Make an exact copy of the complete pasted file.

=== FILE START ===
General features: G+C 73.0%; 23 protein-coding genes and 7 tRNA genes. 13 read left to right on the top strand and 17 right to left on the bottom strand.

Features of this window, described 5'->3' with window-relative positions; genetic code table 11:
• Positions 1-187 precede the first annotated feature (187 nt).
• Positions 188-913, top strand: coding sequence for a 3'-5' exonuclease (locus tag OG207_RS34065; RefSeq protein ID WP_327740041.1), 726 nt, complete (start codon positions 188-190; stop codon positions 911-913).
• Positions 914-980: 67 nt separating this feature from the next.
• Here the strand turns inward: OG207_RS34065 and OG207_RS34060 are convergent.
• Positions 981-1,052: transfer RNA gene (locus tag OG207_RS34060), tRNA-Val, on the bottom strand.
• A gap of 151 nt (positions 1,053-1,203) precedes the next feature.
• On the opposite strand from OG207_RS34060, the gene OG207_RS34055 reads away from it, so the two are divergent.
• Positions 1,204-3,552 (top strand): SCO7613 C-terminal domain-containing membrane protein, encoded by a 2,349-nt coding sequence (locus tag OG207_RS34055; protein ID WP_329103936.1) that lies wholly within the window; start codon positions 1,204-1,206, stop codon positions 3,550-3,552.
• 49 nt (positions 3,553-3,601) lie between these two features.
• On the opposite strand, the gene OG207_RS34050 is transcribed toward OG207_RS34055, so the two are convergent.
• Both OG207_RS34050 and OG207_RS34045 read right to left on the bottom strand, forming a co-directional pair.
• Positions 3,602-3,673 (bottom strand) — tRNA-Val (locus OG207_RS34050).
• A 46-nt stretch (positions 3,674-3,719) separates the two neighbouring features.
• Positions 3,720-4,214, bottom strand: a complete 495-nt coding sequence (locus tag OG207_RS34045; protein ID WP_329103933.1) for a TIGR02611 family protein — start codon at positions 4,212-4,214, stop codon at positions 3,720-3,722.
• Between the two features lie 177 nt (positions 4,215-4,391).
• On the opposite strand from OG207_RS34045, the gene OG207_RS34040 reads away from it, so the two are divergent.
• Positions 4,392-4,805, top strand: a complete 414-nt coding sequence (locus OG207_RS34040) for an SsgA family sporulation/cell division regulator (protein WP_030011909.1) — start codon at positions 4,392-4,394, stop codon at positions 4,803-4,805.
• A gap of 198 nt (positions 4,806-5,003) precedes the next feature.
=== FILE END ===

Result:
General features: G+C 73.0%; 23 protein-coding genes and 7 tRNA genes. 13 read left to right on the top strand and 17 right to left on the bottom strand.

Features of this window, described 5'->3' with window-relative positions; genetic code table 11:
• Positions 1-187 precede the first annotated feature (187 nt).
• Positions 188-913, top strand: coding sequence for a 3'-5' exonuclease (locus tag OG207_RS34065; RefSeq protein ID WP_327740041.1), 726 nt, complete (start codon positions 188-190; stop codon positions 911-913).
• Positions 914-980: 67 nt separating this feature from the next.
• Here the strand turns inward: OG207_RS34065 and OG207_RS34060 are convergent.
• Positions 981-1,052: transfer RNA gene (locus tag OG207_RS34060), tRNA-Val, on the bottom strand.
• A gap of 151 nt (positions 1,053-1,203) precedes the next feature.
• On the opposite strand from OG207_RS34060, the gene OG207_RS34055 reads away from it, so the two are divergent.
• Positions 1,204-3,552 (top strand): SCO7613 C-terminal domain-containing membrane protein, encoded by a 2,349-nt coding sequence (locus tag OG207_RS34055; protein ID WP_329103936.1) that lies wholly within the window; start codon positions 1,204-1,206, stop codon positions 3,550-3,552.
• 49 nt (positions 3,553-3,601) lie between these two features.
• On the opposite strand, the gene OG207_RS34050 is transcribed toward OG207_RS34055, so the two are convergent.
• Both OG207_RS34050 and OG207_RS34045 read right to left on the bottom strand, forming a co-directional pair.
• Positions 3,602-3,673 (bottom strand) — tRNA-Val (locus OG207_RS34050).
• A 46-nt stretch (positions 3,674-3,719) separates the two neighbouring features.
• Positions 3,720-4,214, bottom strand: a complete 495-nt coding sequence (locus tag OG207_RS34045; protein ID WP_329103933.1) for a TIGR02611 family protein — start codon at positions 4,212-4,214, stop codon at positions 3,720-3,722.
• Between the two features lie 177 nt (positions 4,215-4,391).
• On the opposite strand from OG207_RS34045, the gene OG207_RS34040 reads away from it, so the two are divergent.
• Positions 4,392-4,805, top strand: a complete 414-nt coding sequence (locus OG207_RS34040) for an SsgA family sporulation/cell division regulator (protein WP_030011909.1) — start codon at positions 4,392-4,394, stop codon at positions 4,803-4,805.
• A gap of 198 nt (positions 4,806-5,003) precedes the next feature.